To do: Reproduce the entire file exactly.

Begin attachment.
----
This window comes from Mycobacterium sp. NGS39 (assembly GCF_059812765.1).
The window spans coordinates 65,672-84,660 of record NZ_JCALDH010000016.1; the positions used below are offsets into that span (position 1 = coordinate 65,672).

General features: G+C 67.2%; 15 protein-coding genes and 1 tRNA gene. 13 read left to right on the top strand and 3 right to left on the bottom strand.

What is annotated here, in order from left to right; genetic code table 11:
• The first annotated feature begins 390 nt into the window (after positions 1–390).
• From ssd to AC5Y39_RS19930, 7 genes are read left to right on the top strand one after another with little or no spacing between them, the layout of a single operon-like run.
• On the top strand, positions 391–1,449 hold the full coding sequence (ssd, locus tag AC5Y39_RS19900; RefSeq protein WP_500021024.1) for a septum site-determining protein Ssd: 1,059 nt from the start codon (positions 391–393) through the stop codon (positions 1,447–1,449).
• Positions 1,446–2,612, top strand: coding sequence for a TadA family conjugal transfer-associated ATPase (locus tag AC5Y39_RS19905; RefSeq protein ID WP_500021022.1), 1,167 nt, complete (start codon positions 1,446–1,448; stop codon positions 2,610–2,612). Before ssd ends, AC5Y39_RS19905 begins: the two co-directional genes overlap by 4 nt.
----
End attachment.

This window comes from Mycobacterium sp. NGS39 (assembly GCF_059812765.1).
The window spans coordinates 65,672-84,660 of record NZ_JCALDH010000016.1; the positions used below are offsets into that span (position 1 = coordinate 65,672).

General features: G+C 67.2%; 15 protein-coding genes and 1 tRNA gene. 13 read left to right on the top strand and 3 right to left on the bottom strand.

What is annotated here, in order from left to right; genetic code table 11:
• The first annotated feature begins 390 nt into the window (after positions 1–390).
• From ssd to AC5Y39_RS19930, 7 genes are read left to right on the top strand one after another with little or no spacing between them, the layout of a single operon-like run.
• On the top strand, positions 391–1,449 hold the full coding sequence (ssd, locus tag AC5Y39_RS19900; RefSeq protein WP_500021024.1) for a septum site-determining protein Ssd: 1,059 nt from the start codon (positions 391–393) through the stop codon (positions 1,447–1,449).
• Positions 1,446–2,612, top strand: coding sequence for a TadA family conjugal transfer-associated ATPase (locus tag AC5Y39_RS19905; RefSeq protein ID WP_500021022.1), 1,167 nt, complete (start codon positions 1,446–1,448; stop codon positions 2,610–2,612). Before ssd ends, AC5Y39_RS19905 begins: the two co-directional genes overlap by 4 nt.